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Letter to the Consumer Product Safety Commission (CPSC) follows recent reports that a child from Minnesota was found with toxic blood levels of lead after playing with an off-brand spin toy purchased online

 

WASHINGTON – U.S. Senator Amy Klobuchar and Representatives Angie Craig (MN-2), Dean Phillips (MN-3), Betty McCollum (MN- 4), Tom Emmer (MN-6), and Pete Stauber (MN-8) urged the Consumer Product Safety Commission (CPSC) to open an investigation into contaminated toys following reports that a child from Minnesota was found to have toxic blood levels of lead after playing with an off-brand spin toy that was purchased online. Last month, the Minnesota Department of Commerce banned the sale of 15 off-brand versions of these toys in Minnesota after finding that they contained toxic levels of lead and cadmium. In a letter, the delegation urged the CPSC to take steps to ensure that contaminated toys are taken off the market to ensure that children are safe.

 

“We believe one lead-contaminated toy is too many and that it is unacceptable that parents could unknowingly purchase contaminated toys for their children,” the members wrote. “Given the seriousness of this issue and recognizing that families are spending a significant amount of time shopping online, we urge the CPSC to ensure that no contaminated toys remain on the market so that parents can shop safe and kids can play safe.”

  

The full text of the letter can be found HERE and below:

 

Dear Acting Chairman Adler:

 

We write to express our serious concerns regarding recent reports that a child from Minnesota was found with toxic blood levels of lead and cadmium after playing with an off-brand spin toy that was purchased online and to request that the Consumer Product Safety Commission (CPSC) open an investigation and take steps to ensure that contaminated toys are taken off the market to ensure that children are safe.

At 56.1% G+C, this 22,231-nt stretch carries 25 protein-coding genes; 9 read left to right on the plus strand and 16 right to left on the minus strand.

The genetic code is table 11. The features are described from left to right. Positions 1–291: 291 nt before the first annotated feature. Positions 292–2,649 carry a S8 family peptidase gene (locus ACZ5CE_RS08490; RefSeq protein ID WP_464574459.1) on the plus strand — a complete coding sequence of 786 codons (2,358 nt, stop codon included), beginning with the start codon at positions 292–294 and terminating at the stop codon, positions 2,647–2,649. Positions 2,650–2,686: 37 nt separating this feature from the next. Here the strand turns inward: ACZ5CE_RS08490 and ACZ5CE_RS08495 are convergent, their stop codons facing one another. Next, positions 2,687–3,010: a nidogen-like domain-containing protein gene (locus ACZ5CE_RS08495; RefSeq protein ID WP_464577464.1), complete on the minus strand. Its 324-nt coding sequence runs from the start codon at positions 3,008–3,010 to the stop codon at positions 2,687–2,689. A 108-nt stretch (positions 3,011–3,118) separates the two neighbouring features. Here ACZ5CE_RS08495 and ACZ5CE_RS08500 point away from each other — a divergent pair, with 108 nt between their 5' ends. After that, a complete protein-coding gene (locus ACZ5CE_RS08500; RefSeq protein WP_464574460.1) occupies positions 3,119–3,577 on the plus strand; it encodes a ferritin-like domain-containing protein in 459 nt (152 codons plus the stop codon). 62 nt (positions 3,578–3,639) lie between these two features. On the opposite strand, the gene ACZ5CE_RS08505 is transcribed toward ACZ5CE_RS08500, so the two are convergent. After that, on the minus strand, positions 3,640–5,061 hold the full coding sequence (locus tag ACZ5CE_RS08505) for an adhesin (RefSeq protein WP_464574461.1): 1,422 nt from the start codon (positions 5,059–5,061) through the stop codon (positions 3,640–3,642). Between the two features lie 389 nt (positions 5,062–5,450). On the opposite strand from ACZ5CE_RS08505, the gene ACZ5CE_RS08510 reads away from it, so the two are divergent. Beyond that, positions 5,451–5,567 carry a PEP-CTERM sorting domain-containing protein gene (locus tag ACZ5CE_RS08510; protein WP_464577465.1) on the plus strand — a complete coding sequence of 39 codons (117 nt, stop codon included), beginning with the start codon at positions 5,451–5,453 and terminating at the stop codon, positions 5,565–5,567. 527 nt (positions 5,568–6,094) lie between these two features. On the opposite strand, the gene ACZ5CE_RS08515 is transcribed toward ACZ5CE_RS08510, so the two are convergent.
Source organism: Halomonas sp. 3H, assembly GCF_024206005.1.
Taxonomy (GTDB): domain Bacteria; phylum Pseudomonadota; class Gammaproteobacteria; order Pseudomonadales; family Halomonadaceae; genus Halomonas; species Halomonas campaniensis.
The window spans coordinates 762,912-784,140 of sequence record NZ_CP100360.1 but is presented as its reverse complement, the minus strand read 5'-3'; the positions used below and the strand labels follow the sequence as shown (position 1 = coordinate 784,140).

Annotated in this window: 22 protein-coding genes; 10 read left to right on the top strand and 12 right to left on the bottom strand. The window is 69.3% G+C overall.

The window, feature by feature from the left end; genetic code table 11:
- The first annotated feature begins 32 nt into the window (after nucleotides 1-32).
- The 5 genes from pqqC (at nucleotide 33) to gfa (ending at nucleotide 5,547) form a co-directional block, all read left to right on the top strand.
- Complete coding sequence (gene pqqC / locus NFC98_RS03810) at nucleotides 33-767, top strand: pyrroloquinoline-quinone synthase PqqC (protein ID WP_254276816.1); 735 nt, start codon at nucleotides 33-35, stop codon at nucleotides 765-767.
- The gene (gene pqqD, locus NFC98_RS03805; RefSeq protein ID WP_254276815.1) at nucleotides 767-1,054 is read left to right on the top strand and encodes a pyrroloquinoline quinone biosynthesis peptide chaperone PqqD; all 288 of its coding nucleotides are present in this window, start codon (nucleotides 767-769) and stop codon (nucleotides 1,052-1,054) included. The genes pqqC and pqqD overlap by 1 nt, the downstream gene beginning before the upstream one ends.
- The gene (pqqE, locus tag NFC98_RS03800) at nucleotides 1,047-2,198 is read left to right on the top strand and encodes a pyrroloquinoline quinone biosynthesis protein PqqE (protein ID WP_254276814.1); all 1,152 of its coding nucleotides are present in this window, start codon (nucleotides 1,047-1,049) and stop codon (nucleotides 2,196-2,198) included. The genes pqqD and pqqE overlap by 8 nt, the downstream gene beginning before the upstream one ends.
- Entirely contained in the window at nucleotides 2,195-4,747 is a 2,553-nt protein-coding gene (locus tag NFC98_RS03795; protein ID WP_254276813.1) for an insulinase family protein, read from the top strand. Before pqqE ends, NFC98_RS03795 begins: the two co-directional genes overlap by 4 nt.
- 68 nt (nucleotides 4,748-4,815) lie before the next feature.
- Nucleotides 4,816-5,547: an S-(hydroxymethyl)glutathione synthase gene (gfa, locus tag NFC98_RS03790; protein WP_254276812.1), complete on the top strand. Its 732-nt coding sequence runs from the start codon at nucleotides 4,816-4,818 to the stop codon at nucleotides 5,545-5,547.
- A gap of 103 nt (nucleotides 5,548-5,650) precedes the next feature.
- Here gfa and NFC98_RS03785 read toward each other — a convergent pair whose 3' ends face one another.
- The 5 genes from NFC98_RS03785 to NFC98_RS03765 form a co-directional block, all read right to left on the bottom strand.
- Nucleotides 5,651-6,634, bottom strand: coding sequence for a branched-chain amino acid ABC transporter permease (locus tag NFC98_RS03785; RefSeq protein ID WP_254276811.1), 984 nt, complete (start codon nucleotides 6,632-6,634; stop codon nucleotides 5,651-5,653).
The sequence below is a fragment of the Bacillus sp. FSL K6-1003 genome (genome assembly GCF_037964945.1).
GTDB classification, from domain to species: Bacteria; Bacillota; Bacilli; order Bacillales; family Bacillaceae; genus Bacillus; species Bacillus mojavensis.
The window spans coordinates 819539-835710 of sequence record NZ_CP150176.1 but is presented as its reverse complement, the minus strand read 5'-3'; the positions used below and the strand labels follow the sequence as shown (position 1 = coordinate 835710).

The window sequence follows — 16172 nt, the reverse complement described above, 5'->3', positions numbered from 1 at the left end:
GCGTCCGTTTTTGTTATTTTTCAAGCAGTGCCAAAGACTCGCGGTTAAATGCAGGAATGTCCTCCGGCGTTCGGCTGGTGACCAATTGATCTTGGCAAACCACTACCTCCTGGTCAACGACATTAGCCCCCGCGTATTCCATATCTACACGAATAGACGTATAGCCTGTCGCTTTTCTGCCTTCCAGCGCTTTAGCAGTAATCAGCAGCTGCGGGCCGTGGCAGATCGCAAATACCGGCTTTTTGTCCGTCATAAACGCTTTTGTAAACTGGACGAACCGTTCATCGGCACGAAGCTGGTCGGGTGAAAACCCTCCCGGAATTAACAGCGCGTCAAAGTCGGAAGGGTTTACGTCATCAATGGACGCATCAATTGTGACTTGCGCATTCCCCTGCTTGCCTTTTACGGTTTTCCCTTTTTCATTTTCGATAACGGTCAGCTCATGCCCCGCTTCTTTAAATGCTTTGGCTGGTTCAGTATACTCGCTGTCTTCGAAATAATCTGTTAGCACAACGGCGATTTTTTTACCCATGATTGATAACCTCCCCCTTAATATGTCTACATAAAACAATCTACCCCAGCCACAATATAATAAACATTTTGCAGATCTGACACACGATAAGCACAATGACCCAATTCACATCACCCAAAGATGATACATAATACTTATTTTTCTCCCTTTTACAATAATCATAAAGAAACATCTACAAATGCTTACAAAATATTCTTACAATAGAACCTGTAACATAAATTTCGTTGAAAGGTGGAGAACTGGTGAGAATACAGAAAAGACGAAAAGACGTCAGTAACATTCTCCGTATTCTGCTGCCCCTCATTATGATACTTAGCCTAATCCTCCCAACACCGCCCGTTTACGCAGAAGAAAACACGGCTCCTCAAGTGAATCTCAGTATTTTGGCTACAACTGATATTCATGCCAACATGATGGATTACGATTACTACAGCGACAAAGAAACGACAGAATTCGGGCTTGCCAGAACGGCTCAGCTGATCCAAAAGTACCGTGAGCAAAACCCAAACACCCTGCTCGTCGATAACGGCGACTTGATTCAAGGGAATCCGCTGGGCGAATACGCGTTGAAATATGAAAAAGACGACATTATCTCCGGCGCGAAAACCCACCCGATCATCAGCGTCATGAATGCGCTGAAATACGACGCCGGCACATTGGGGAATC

Over 400,000 Americans die each year due to lead exposure, which is also extremely hazardous to children’s health by causing brain and nervous system damage. Similarly, cadmium—a carcinogen that can cause kidney, lung, and bone damage—is incredibly dangerous for children.  Last month, the Minnesota Department of Commerce banned the sale of off-brand versions of a popular spin toy after a Minnesota child was found to have elevated toxic blood levels of lead and cadmium after playing with the toy. State investigators tested 50 name-brand and off-brand versions of the same toy purchased on the websites Amazon, AliExpress, and Wish.com and confirmed that there were toxic levels of lead and cadmium in 15 off-brand versions of the toy. 

 

The CPSC plays a critical role in ensuring the safety of our children, including investigating hazardous children’s products and banning ones that present an unreasonable safety risk.  While the three websites in the investigation stopped selling the off-brand toxic spin toys, we remain concerned that parents may unknowingly purchase these toys on other websites. In addition, the packaging of the off-brand toys is designed to look like the name-brand toys, making it difficult for parents to identify which toys are safe and which toys are dangerous. 

 

We believe one lead-contaminated toy is too many and that it is unacceptable that parents could unknowingly purchase contaminated toys for their children. Given the seriousness of this issue and recognizing that families are spending a significant amount of time shopping online, we urge the CPSC to ensure that no contaminated toys remain on the market so that parents can shop safe and kids can play safe. We respectfully request that you respond to the following questions:

 

1. What is the CPSC doing to investigate whether the spin toys containing toxic chemicals that were banned in Minnesota remain on the market?

2. Does the CPSC have a system in place to monitor toys sold online for lead, cadmium, and other toxic chemicals?

3. What is the CPSC doing to educate parents on the risks of purchasing off-brand toys online, how to distinguish between name-brand and off-brand toys, and how to protect their children from toxic chemicals like lead and cadmium?

4. Does the CPSC need additional resources to improve its oversight of toys and ensure children’s safety?

 

Thank you for your prompt attention to this matter. We look forward to your response.

 

Sincerely,

 

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